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Things Are Just Ducky For Kariya

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Things are just Ducky for Kariya




Paul Kariya couldn't have just up and left - restricted free agents don't get that chance. But he could have made it virtually impossible for the Mighty Ducks of Anaheim to keep him.

And who would have blamed him? Even at top NHL dollar, it can get old being the poster boy for a franchise that pursues marketing the corporate brand over winning.

But Kariya didn't leave. He didn't even threaten to do so.

And now, the gifted left winger is being repaid with a crack at the Stanley Cup.

"He easily could have wanted to go somewhere else or he could have made some qualms about it in the papers and just made it hard," said center Steve Rucchin, the only Duck who has been with the team as long as Kariya. "It just shows how great a leader he is and how much he wanted to win here. And it's great that he's getting rewarded for that and getting his opportunity now."

The final step in seizing that opportunity begins tonight at Meadowlands Arena, when Anaheim takes on the Devils in Game1 of the Stanley Cup Finals. Yes, it's Kariya's first Finals. Heck, this is the first time he's ever made it past the second round of the playoffs.

And, truth be told, there wasn't anybody inside or outside the Anaheim organization who expected this when the season began.

"I think the way you look at it is (the Devils), when they started training camp, they hoped and expected to be here," Anaheim coach Mike Babcock said. "We hoped that we would be in the playoffs. We hoped to be in the hunt after 20 games is what our goal was."

Before the energetic Babcock was hired as coach and Adam Oates was signed as a free agent, and Petr Sykora was acquired from the Devils, there was little to recommend the Ducks as budding Cup contenders coming off a dreadful 2002-03 season.

Which is why, with his contract due to expire, Kariya began to be asked in the middle of last season whether he'd prefer to just move on and leave the frugal, foundering franchise behind.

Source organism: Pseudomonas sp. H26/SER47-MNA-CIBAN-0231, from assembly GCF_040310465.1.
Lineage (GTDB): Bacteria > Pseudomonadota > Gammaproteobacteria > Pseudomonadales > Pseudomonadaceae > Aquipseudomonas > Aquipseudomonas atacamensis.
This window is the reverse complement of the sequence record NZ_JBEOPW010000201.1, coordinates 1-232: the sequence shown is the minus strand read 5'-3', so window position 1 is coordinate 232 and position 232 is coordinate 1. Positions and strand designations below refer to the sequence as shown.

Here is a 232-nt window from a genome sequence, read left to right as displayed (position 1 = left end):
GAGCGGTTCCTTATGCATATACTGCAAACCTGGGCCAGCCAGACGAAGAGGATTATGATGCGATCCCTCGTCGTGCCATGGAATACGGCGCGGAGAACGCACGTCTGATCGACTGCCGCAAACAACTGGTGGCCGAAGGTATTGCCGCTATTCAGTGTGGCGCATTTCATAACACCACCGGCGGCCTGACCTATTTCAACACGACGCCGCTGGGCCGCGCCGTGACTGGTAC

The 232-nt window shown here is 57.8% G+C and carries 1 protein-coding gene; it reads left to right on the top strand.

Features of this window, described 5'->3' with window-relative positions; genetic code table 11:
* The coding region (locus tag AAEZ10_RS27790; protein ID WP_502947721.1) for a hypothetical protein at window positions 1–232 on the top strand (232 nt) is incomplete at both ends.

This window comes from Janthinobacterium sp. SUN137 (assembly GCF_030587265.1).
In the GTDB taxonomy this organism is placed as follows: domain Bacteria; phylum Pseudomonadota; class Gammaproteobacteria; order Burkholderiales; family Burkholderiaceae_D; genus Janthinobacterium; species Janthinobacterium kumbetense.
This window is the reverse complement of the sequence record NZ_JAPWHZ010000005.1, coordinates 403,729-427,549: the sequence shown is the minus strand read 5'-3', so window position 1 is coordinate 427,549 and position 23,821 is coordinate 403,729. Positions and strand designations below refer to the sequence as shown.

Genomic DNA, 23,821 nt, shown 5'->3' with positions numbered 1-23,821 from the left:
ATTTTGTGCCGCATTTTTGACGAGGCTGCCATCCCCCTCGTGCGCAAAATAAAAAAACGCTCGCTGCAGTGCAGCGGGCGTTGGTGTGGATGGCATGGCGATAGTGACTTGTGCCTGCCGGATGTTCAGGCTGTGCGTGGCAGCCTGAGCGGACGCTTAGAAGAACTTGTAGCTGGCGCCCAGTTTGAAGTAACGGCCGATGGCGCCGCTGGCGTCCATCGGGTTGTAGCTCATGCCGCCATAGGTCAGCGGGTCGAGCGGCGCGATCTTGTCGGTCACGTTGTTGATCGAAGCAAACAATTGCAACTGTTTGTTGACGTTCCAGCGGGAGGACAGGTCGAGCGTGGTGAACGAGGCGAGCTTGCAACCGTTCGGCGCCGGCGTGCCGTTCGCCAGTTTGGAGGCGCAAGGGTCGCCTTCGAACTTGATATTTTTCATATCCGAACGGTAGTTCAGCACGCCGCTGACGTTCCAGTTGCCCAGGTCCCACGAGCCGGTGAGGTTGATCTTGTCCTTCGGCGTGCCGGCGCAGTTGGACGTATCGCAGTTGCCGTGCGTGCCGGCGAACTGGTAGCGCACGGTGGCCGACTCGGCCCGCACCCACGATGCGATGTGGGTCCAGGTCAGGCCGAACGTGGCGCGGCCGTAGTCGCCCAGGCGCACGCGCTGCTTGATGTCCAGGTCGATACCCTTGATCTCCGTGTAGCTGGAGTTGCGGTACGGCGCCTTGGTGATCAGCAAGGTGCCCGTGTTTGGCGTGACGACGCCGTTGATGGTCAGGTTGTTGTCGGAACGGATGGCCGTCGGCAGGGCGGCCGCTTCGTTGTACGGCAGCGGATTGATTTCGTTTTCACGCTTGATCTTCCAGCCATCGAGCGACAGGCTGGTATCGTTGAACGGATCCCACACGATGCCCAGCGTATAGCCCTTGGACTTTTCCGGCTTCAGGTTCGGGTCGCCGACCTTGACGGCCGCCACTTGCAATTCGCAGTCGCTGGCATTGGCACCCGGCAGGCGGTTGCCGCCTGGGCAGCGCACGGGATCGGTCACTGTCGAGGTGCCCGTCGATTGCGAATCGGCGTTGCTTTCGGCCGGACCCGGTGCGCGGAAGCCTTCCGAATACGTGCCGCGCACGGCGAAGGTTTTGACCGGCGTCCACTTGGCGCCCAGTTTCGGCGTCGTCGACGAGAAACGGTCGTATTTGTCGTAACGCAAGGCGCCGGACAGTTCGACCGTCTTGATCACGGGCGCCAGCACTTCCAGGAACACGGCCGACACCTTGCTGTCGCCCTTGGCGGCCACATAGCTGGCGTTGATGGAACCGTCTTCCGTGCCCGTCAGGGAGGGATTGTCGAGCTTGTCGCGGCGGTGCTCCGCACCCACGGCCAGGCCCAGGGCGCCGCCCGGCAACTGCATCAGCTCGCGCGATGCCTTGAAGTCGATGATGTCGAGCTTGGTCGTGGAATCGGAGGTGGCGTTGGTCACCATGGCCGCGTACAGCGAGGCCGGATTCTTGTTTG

Though he admitted to frustration, Kariya refused to fuel speculation that might like to play elsewhere. He did not muse about moving to a franchise that would surround him with high-priced talent rather than unload stars like Teemu Selanne to save money and, in the process, allow the promise of back-to-back winning seasons in 1998-99 and '99-00 devolve into a combined 54-83-19-8 record the next two years.

And on July 31, after a month of restricted free agency, Kariya agreed to a one-year, $10-million deal to remain with Anaheim.

"I think for the franchise it means everything," said Oates. "Through the slow times or the not so good times the last few years, he's been the focal point, the guy who had carried the load.

"Now, obviously, we've had a better year and a fantastic playoffs so far. And you couldn't be happier for him because it shows what a great, quality guy he is."

To hear Kariya tell it, he's also a bit of a clairvoyant. Asked yesterday whether he was surprised to be sitting at a press conference on the eve of the Finals, he smiled and replied: "No. I'm not surprised."

Asked what was different about this Ducks team, he said: "Well, we're a better team."

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